30 23.3 Formation of Images by Spherical Mirrors We use ray diagrams to determine where an image will be. For mirrors, we use three key rays, all of which begin on the object: 1. A ray parallel to the axis; after reflection it passes through the focal point 2. A ray through the focal point; after reflection it is parallel to the axis 3. A ray perpendicular to the mirror; it reflects back on itself
31 The Mirror Equation Focal Length is the most important characteristic of an any optical element. It is the distance from the mirror (or lens) surface at which a distant object is brought to focus. Geometrically, one can derive an equation that relates the object distance, image distance, and focal length of the mirror: (23-2)
32 Magnification by Mirrors and simple lenses Magnification is the ratio of image height to object height. (this is an obvious definition) (23-3) Less obvious but more useful: This ratio is the same as the ratio of Image distance to Object distance! A negative sign indicates that the image is inverted. -1 < m < 1 means the image is smaller than the object.
33 23.3 Formation of Images by Spherical Mirrors Concave Mirror If an object is inside the focal point, its image will be upright, larger, and virtual.
34 A Convex Mirror has no Focal point. Hence it Cannot form a Real image Virtual Images only. All the mathematical rules for mirrors still apply. For a convex mirror, the image is always upright, and smaller. Convex mirrors can compress a large view into a small image. Often used to provide a view of a whole room, or a street. Convex Mirrors
35 23.3 Formation of Images by Spherical Mirrors Problem Solving: Spherical Mirrors 1. Draw a ray diagram; the image is where the rays intersect. 2. Apply the mirror and magnification equations. 3. Sign conventions: if the object, image, or focal point is on the reflective side of the mirror, its distance is positive, and negative otherwise. Magnification is positive if image is upright, negative otherwise. 4. Check that your solution agrees with the ray diagram.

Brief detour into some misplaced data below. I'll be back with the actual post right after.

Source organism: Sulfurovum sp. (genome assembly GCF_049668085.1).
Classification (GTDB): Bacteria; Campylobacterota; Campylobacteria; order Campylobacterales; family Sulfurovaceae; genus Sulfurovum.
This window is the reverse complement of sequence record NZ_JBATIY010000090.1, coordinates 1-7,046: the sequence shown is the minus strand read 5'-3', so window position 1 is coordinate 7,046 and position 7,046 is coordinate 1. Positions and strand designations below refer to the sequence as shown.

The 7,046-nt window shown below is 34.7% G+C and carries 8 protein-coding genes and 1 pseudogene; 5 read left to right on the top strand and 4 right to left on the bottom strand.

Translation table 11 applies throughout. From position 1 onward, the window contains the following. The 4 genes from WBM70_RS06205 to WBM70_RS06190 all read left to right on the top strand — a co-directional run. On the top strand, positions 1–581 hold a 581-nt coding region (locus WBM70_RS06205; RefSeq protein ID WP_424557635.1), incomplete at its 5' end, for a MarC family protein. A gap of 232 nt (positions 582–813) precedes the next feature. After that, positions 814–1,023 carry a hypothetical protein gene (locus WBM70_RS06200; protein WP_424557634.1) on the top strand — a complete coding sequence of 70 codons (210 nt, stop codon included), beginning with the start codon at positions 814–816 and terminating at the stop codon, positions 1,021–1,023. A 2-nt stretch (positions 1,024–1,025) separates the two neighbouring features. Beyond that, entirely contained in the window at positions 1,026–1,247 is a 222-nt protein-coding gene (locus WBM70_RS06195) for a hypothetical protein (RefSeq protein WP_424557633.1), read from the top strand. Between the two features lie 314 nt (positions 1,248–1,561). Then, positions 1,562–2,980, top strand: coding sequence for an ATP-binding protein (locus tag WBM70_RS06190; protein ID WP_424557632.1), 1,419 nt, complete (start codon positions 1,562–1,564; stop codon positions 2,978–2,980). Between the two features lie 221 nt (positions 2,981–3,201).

36 Summary of Chapter 23 Light paths are called rays Index of refraction: Upon passing into a material with larger n, ray deflects toward the normal Law of refraction (Snell s law): Total internal reflection critical angle: A converging lens focuses incoming parallel rays to a point A diverging lens spreads incoming rays so that they appear to come from a point Power of a lens (diopters): Thin lens equation: Magnification: Real image: light passes through it Virtual image: light does not pass through
37 Summary of Chapter 23 Light paths are called rays Angle of reflection equals angle of incidence Plane mirror: image is virtual, upright, and the same size as the object Focal length of the mirror: Spherical mirror can be concave or convex Mirror equation: Magnification Real image: light passes through it Virtual image: light does not pass through